The fruitful summer of 2015 to now

Screenshot from 2015-12-29 11:43:42

Basically the graph here has been my progress so far. Back in June and July I conceived the idea of creating an application. In August I made my first commits using Qt Widgets but as it stood it wasn’t easy to provide animations and transitions with widgets so I contemplated about using QML/QtQuick, to tackle two different languages took a toll on me I had to take breaks for a few days. I barely knew C++, heck, I still don’t know much about it but most of its syntax I can recognize and digest compared to when I started. And QML is sort of like a this weird technology that is so implicit in nature it drives you insane, at the same time the more you use QML the more you realize that your whole application can react to practically anything, it’s like using Qt’s connect on steroids, seriously.

And that’s what so scary about QML in a way. When I started writing QML I always overdid my QML types to the point I had to refactor or rewrite it again. Now in December I use less built-in types and do more in a way because I’m aware of QML’s behavior and how most of the anchors/layouts lays/positions itself.

If you notice, there aren’t almost any commits in the month of November I’d say I was taking care of personal issues and dealing with college that kept me away from programming. I was also really burnt out due to dealing with two languages so there’s that.

Well, I hope I can start this January of 2016 with a bang finally releasing my app.

Synchronize everything!

I think today is the first time I’ve felt that I’m halfway done with my application. It’s a very intoxicating feeling and at the same time there’s a lot to be done in the user interface area, like really a lot to be done.

I spent most of the day fixing a few icky issues with the model I’m using because as of now I’m using it for general purposes since I didn’t want to create another model that basically does the same thing, the exception happens if I need to work with a very specialized visual that needs its own model. Thankfully I was able to cram all the necessary roles in the model and I don’t have to maintain to different models because while there aren’t much to models… they can get slightly confusing to work with.

Each day that passes and I make progress there are times that makes me wonder if this is all worth it, for all I know my app could be a dud. There’s also the experience gained from doing it… well, it’s all uncertain I guess no use thinking about it.

Either way, I may end up refactoring and tearing down a lot of useless and questionable design decisions let’s see how it goes.

6 months ago I started this personal project

It feels like forever.

Even if it’s all I talk about in this blog I have I decided to keep going with this as if I kept pondering whether to do it or not I would have never been at this stage.


I refactored and added plenty of code this week. Refactoring because let’s be honest when I’m faced with a new framework and a new language I’m bound to code little building blocks of what we call “experiments”, the very nature of not knowing pushes you to make spaghetti code in some aspect but you must be always willing to part ways with your old code and refactor as much as you can.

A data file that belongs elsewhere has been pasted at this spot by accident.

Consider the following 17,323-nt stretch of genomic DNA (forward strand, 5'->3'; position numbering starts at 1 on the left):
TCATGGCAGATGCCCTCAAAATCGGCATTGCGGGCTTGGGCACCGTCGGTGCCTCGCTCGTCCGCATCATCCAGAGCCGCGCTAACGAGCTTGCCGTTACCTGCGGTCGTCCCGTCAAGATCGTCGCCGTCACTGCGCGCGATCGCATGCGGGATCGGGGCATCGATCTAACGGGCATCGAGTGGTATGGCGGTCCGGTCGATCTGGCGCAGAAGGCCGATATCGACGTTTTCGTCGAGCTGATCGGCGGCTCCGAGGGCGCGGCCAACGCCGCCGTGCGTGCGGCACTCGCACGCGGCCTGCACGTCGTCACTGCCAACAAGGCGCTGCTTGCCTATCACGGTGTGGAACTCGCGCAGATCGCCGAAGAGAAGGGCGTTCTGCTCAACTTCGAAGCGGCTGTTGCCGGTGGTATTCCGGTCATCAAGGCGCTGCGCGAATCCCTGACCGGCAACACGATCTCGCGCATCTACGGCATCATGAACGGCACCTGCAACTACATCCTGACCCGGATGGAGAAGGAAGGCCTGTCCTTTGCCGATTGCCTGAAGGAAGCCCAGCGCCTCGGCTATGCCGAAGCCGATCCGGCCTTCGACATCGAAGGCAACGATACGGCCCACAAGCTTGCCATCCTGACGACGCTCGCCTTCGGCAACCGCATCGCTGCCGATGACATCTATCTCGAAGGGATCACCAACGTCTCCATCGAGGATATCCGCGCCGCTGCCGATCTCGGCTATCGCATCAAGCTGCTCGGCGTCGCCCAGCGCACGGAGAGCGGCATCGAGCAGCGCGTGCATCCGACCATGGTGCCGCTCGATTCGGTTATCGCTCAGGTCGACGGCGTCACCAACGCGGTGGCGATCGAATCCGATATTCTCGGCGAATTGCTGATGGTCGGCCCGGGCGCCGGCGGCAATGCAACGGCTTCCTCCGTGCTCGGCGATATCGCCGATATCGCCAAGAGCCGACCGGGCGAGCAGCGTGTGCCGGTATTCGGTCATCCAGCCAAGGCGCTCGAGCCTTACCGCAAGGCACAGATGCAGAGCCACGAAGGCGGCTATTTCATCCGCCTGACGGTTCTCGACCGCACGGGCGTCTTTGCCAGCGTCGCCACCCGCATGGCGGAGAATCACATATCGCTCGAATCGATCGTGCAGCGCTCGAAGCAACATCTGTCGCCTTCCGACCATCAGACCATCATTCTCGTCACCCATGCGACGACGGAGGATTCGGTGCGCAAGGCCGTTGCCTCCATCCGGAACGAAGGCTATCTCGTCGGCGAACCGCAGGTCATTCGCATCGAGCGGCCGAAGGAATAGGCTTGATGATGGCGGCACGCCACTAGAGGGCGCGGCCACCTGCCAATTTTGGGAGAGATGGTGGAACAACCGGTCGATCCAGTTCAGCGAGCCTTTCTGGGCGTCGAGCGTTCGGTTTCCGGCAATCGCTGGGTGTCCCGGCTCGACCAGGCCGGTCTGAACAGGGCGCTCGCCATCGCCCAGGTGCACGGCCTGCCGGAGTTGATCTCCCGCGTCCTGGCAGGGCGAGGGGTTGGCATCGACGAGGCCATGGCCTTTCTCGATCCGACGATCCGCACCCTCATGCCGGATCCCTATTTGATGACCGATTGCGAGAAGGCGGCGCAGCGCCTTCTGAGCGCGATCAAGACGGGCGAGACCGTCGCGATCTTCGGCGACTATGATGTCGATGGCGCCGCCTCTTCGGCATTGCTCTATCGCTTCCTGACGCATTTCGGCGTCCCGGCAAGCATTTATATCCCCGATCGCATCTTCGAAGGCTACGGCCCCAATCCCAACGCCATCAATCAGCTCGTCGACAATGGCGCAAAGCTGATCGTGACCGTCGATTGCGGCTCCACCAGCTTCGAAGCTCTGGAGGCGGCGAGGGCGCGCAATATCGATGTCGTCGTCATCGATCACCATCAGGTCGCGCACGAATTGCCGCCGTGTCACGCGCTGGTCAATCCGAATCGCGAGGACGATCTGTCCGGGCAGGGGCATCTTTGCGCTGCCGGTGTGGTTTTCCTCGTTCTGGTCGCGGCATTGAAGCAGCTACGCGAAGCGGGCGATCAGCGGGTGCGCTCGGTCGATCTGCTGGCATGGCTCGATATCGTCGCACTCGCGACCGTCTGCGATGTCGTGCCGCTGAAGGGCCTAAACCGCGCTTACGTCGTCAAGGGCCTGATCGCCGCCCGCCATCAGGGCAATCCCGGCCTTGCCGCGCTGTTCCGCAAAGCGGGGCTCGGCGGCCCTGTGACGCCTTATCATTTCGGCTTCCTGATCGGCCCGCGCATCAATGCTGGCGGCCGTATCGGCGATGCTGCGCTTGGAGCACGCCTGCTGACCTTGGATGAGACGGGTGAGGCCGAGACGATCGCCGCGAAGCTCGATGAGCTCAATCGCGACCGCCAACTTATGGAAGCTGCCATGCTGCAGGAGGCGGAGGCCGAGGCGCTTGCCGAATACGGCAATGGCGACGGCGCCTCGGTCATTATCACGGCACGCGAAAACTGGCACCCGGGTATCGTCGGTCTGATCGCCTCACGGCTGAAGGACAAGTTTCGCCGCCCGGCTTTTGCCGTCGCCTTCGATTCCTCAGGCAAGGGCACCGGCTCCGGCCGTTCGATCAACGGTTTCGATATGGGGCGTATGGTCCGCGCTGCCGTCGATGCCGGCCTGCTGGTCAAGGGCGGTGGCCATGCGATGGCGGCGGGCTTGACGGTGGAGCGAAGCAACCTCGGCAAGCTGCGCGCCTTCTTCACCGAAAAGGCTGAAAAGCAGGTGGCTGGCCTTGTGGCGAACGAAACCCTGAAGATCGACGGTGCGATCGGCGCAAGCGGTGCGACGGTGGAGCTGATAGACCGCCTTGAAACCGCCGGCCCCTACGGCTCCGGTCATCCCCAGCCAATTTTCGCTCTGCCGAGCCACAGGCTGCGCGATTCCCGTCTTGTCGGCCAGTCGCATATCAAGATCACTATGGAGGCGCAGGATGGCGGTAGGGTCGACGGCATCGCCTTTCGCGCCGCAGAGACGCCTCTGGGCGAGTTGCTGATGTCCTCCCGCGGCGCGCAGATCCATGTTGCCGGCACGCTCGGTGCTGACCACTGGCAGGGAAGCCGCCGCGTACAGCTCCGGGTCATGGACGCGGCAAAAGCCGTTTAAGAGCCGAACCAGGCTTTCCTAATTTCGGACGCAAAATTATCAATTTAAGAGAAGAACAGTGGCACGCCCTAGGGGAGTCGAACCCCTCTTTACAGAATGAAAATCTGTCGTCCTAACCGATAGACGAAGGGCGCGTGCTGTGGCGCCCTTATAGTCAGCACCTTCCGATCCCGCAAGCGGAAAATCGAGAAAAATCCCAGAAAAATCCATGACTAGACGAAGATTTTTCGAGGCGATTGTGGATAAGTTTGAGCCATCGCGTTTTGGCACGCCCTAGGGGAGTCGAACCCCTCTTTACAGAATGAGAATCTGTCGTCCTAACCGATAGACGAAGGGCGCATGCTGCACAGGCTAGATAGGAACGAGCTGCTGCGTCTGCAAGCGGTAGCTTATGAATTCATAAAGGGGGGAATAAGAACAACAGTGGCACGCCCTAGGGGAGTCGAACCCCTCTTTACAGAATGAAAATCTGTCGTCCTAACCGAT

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Yes, yes. Give into the “Yes!” chants. (Daniel Bryan if in case you aren’t into the whole wrestling thing).

After refactoring, implementing new code, and deleting old code it feels oh so much better than before to the point that I feel pretty satisfied of my work so far in the app. I think what I’ve learned throughout the whole journey of this will be invaluable in the future if you consider the investment in C++ and Qt worth it that is, which to me it is.

With the changes I’ve done I can finally concentrate on the interactions between the database backend and the models involved so it’s always synchronized.

In a related note, I must say I’m impressed by the blazing speed of SQLite/Qt in general. I still have a few worries about it but… so far it’s been a pretty darn straightforward easy to use abstraction.

Thing is I’m doing my best to keep a good pace and finally finish it. I hope all my efforts eventually pays off, if not… I won’t really call it a failure as I gained so much in the process.

Time will tell..


You know, never in my life I considered myself a classical music (using the term as macro) guy in the term that I never spared a thought about it. These days I would take my time going through the various artists Spotify lines up in their “Related artists” section. Amusingly all began in a “silly way”, I was binge watching Your Lie in April and some of the works that were performed during the series were to my liking. I should say that when I say “silly” I think there’s this preconceived notion that if you are inspired through a medium that is meant to be pure entertainment somehow it makes your experience “less” than others.

I say this because obviously I wasn’t raised listening to many classical figures–that at a mere second of playing the tune many in the scene would recognize it–no, nothing of the sort. I got interested in it because I watched a anime series, which I recommend to anyone with an interest in the medium.

In the past though, I have shown great affinity to progressive metal, jazz… so thinking about it it might not have been as incidental as I previously thought, or maybe it was. Who’s to know.


I started cleaning today found textbooks lying in my shelve and on the floor I was quite surprised that there were some I’ve forgotten about like Mastering Regular Expressions and Guide to Japanese Grammar. At some point in my life I do want to learn Japanese, like any language it’s overwhelmingly complex; I know there are people born with that gift of learning any language in a short time, sadly I wasn’t born with a gift like that. This year my goals strays far away from learning Japanese, sadly, mostly because I have to focus on other matters I want to take care of.